By 1850, the British wanted to establish a multi-faith cemetery for servicemen who died in Malta, after the Msida Bastion Cemetery became full.[3] The decision was taken to re-lay and extend the cemetery at Ta' Braxia, which was chosen due to its proximity to the main urban centres of Valletta and the Three Cities.[3] The cemetery was said to be meant for "all religions without distinction"[5] but this only referred to different Christian denominations, excluding other religions,[3] although the pre-existing Jewish cemetery would eventually be incorporated as a separate section into Ta' Braxia.[4] The construction of the cemetery was perceived as a move to establish a predominantly Protestant cemetery.[6]

The establishment of the cemetery was intended to promote extra-mural burial for the upper classes.[2] At the time, the concept of having an extra-mural cemetery was controversial since traditionally people were buried inside churches or chapels.[2] The local ecclesiastical authorities were particularly opposed to extra-mural cemeteries.[2] Further controversy arose since the church was strongly opposed to having a mixed-rite cemetery.[7]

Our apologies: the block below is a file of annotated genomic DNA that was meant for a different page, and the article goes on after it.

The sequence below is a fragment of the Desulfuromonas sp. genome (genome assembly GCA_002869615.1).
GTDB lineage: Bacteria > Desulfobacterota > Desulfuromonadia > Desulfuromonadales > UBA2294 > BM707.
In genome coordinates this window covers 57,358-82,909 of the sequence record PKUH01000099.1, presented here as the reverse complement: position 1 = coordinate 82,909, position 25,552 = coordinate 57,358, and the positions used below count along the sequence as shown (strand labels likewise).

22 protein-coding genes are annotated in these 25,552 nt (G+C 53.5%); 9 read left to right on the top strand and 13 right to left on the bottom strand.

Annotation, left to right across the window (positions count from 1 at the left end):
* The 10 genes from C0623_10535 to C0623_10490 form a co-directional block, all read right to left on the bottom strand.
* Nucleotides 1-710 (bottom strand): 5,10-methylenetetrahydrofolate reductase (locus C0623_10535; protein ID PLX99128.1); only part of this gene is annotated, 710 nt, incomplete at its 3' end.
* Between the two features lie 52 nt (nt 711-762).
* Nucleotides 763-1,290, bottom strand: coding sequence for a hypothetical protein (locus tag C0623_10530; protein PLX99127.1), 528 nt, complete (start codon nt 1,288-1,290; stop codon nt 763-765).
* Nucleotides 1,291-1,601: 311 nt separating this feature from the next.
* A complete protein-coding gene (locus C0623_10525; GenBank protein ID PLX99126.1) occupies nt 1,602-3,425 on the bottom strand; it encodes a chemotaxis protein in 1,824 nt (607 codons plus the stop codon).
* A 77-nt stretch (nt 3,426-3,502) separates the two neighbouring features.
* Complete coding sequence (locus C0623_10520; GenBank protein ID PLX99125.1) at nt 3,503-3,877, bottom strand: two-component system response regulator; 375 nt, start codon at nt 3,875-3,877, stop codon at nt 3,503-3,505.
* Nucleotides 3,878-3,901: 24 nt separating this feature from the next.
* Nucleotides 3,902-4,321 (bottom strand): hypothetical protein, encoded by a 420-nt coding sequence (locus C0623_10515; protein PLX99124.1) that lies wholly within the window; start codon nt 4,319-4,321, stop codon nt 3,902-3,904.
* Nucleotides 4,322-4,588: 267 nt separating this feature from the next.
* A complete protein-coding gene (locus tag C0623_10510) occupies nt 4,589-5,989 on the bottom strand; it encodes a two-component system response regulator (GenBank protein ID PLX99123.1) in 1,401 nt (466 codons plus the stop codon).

The cemetery was designed by the Maltese architect Emanuele Luigi Galizia, and it was his first major government project.[7] Galizia would later design two other major cemeteries: the Catholic Addolorata Cemetery and the Muslim Turkish Military Cemetery.[8] Work on the cemetery commenced in 1855, with the construction of the boundary walls.[3] The military authorities had to approve its designs so as to ensure that the cemetery would not compromise the fortifications.[3] It officially opened in October 1857, and the opening was not reported in local media.[7] The alteration of an adjacent road in 1861 led to the relocation of a nearby Catholic burial ground and permitted the cemetery's expansion.[3] A southward expansion was undertaken in 1879, and another major expansion took place in 1889.[3]